- Blastomycosis is a fungal infection.
- Blastomycosis is caused by a dimorphic (has two forms) fungus termed Blastomyces dermatitidis.
- Risk factors include immunocompromised patients, and traveling or living in dense wooded areas.
- Symptoms resemble the flu (fever, chills, cough, and discomfort or pain in the muscles, joints, and chest) but may become more severe and prolonged; skin lesions may develop and other organ systems may be affected.
- Seek medical care if you develop symptoms and have risk factors.
- Blastomycosis is diagnosed by culturing the fungi from infected organ systems (biopsy samples).
- Blastomycosis should be treated by medical caregivers not by self-care at home.
- Medical treatment is done with long-term (six to 12 months) antifungal drugs.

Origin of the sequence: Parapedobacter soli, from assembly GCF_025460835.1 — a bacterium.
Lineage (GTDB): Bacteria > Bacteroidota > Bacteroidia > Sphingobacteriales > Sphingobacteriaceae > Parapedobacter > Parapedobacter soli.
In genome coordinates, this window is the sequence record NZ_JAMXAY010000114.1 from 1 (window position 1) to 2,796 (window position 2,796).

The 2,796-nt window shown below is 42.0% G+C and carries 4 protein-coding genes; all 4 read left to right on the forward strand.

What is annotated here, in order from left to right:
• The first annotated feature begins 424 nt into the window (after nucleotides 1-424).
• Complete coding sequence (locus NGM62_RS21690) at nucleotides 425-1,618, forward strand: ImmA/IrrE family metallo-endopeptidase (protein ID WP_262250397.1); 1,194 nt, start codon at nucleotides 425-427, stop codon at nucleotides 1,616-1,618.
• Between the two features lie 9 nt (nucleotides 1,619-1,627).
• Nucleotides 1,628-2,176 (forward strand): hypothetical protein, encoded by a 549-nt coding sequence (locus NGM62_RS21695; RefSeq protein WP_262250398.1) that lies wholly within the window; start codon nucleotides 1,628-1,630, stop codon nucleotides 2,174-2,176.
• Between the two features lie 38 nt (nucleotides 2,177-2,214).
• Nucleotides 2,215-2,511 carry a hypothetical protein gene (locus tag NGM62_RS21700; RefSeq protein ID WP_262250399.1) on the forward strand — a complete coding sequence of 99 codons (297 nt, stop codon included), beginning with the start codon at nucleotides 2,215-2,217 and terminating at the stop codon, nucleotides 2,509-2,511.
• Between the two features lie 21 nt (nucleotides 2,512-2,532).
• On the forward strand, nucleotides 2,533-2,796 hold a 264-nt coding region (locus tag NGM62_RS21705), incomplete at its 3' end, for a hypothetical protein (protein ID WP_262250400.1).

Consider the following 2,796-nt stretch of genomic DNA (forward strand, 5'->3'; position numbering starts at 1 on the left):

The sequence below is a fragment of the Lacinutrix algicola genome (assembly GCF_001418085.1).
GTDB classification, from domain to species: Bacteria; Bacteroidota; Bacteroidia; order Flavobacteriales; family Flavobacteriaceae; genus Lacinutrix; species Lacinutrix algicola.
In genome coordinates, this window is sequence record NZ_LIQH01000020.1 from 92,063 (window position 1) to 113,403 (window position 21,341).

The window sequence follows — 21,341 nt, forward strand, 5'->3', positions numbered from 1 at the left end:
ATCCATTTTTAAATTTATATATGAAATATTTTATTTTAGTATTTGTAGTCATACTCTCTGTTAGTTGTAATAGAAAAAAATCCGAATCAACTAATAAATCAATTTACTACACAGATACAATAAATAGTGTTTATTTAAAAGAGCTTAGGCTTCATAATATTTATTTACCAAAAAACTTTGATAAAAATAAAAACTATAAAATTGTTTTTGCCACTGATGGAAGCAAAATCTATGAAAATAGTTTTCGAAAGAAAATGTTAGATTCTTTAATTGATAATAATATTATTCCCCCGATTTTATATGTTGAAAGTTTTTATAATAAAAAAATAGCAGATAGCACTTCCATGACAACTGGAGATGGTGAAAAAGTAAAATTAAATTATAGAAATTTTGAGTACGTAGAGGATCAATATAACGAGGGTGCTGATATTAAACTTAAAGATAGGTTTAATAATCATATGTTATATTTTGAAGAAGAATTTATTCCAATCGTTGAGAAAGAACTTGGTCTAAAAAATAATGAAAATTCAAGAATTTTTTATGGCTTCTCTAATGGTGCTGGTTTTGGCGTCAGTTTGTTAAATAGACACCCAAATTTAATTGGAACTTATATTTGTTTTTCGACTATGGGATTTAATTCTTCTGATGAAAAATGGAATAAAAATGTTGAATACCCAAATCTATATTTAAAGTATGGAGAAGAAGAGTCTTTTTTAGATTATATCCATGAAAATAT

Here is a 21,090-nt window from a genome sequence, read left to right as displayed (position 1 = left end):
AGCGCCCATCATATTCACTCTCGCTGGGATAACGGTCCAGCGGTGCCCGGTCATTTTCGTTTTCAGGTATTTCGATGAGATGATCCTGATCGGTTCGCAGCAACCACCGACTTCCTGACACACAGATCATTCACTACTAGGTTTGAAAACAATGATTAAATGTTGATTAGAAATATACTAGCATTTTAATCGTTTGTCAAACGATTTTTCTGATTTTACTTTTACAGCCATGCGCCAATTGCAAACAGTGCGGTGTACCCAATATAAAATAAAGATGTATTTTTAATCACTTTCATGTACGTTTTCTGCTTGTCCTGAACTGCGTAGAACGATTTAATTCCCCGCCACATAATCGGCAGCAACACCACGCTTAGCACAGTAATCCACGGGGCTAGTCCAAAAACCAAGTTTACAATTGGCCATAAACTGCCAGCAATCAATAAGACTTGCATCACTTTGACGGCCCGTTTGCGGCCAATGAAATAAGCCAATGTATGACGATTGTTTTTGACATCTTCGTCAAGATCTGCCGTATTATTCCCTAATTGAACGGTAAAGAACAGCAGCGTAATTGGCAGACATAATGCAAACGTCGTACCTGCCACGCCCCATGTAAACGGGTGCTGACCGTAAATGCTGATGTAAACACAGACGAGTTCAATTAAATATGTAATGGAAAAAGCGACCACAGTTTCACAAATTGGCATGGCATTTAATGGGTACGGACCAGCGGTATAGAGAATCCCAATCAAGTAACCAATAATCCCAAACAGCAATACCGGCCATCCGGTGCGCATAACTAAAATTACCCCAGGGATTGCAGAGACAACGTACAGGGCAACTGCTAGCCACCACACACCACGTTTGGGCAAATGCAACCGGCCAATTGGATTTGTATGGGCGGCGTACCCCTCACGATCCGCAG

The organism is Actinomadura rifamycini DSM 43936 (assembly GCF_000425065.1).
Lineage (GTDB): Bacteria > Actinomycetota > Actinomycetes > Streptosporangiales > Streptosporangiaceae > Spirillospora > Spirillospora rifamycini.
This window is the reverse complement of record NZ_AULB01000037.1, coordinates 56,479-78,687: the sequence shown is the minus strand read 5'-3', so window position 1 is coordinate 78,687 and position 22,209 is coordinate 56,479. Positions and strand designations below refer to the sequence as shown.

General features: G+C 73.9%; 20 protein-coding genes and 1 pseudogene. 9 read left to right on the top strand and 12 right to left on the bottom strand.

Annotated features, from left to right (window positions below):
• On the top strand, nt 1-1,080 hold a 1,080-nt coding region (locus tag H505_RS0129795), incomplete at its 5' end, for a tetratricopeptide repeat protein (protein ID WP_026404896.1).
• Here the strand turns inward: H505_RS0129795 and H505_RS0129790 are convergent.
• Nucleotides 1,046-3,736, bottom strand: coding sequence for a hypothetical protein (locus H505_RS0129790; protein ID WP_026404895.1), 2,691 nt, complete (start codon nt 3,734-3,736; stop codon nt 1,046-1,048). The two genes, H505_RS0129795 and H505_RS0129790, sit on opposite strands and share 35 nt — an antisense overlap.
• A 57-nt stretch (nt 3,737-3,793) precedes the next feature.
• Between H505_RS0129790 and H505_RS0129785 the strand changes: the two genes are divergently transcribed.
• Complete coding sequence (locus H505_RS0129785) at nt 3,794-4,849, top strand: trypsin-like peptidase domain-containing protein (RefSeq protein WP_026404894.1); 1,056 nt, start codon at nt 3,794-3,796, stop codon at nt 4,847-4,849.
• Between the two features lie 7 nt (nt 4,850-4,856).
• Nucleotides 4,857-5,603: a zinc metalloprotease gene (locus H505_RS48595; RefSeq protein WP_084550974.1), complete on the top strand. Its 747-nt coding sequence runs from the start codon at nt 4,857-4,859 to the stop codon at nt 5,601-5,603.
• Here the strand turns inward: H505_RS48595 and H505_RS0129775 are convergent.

- Blastomycosis follow-up is very important to obtain the proper treatment and to check for reinfection by the fungus.
- Blastomycosis prognosis is variable; most patients do well, but immunocompromised patients have a prognosis that can vary from good to poor.
- Currently, there is no vaccine available to protect against blastomycosis; avoidance of wooded areas where the fungi thrive is advised by the CDC.
Medically Reviewed by a Doctor on 3/31/2015
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